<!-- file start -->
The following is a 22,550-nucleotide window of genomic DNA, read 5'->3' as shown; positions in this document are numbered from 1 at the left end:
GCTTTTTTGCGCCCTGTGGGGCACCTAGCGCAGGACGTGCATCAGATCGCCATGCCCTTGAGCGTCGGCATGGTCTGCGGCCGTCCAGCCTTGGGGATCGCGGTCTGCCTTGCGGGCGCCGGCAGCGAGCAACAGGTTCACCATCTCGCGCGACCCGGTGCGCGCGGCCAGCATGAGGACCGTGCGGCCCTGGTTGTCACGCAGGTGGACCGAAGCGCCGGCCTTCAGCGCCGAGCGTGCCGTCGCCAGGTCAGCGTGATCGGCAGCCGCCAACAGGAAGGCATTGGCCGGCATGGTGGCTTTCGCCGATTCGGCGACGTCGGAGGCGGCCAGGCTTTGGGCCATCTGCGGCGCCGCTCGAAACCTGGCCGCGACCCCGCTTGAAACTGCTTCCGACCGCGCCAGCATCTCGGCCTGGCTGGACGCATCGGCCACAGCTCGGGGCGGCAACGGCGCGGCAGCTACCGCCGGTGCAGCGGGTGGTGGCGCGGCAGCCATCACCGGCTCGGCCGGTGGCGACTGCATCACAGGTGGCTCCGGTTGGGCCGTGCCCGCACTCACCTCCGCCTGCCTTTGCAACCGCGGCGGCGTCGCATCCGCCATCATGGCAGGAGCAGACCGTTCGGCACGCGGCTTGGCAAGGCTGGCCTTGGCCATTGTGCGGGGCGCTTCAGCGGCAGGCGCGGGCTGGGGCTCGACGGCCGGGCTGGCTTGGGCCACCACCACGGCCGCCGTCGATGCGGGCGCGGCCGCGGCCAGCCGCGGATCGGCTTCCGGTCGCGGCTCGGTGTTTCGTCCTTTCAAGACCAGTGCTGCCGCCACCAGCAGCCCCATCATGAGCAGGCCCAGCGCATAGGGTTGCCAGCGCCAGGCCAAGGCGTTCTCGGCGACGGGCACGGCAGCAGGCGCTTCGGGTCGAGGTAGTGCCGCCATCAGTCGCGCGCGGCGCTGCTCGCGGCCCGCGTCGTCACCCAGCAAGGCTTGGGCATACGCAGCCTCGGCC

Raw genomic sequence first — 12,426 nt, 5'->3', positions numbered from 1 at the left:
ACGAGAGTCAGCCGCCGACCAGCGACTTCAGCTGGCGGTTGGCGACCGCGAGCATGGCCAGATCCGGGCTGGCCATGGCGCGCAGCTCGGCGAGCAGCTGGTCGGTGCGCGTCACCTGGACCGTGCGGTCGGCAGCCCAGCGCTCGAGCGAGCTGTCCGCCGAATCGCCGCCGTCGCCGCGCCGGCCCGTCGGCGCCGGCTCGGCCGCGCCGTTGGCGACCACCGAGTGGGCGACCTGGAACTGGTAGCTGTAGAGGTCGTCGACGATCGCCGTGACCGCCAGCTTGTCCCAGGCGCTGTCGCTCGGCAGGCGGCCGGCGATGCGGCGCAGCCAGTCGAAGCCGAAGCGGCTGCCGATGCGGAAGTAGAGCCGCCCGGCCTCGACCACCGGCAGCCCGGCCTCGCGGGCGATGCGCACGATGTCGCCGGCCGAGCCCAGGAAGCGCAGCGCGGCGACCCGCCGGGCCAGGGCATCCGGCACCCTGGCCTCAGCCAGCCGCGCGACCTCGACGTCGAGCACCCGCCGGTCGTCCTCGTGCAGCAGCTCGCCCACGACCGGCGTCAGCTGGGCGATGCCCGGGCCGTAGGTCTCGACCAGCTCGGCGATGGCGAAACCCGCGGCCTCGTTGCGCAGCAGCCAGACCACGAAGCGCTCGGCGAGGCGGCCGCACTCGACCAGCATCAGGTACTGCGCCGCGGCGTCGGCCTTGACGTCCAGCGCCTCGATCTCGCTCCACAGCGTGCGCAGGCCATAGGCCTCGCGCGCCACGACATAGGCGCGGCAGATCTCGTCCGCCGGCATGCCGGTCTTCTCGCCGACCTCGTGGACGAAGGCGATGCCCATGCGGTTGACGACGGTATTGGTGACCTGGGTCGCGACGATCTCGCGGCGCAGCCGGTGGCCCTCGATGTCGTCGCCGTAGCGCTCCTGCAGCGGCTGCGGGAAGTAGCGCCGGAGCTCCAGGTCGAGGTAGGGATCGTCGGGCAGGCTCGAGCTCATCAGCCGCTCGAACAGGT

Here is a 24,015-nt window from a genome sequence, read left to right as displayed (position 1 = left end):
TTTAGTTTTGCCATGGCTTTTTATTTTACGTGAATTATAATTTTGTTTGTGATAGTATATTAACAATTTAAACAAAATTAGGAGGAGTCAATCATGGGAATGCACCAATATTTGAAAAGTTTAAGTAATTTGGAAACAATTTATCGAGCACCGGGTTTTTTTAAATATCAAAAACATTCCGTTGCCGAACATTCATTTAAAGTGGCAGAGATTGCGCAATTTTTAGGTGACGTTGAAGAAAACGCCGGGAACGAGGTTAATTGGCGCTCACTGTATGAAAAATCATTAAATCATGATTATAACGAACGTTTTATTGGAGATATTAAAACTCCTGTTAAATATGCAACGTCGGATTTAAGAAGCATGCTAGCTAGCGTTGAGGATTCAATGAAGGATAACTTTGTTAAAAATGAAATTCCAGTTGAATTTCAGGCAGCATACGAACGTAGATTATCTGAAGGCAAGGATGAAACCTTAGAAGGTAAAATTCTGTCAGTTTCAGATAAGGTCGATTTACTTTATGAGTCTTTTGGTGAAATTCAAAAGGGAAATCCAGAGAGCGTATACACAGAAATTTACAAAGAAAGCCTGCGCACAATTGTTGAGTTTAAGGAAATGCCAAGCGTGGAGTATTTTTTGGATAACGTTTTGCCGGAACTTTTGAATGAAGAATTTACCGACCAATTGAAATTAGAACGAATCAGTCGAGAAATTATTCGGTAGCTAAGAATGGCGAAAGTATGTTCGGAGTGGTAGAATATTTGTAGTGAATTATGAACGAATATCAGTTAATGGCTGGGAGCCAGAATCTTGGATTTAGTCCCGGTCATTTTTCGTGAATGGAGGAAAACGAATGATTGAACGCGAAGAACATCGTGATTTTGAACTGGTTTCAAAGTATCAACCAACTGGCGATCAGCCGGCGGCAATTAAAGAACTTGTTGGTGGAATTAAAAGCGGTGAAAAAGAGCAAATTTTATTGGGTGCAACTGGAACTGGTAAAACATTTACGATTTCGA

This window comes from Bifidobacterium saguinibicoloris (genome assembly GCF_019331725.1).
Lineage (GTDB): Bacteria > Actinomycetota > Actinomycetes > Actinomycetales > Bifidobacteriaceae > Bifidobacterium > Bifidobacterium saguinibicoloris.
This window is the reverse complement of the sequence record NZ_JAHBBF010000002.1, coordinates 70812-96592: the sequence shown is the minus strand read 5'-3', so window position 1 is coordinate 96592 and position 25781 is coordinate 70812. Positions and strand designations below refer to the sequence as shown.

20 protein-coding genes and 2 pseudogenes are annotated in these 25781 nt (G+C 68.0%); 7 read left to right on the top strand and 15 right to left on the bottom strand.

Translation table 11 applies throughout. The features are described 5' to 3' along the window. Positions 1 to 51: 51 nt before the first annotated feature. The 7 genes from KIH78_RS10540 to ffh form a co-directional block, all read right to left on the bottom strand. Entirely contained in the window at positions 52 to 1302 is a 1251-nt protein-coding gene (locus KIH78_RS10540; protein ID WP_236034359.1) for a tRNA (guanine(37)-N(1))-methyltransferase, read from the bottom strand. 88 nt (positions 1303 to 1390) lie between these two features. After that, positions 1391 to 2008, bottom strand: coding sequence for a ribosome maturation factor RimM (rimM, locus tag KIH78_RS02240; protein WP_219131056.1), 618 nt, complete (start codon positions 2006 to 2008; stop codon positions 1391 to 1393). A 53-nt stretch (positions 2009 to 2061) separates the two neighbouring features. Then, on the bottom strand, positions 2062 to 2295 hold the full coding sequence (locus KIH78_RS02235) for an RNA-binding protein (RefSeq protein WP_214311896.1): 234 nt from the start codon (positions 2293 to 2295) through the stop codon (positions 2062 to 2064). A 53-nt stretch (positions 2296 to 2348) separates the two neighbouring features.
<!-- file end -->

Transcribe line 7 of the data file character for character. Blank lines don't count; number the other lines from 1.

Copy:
This window comes from Bifidobacterium saguinibicoloris (genome assembly GCF_019331725.1).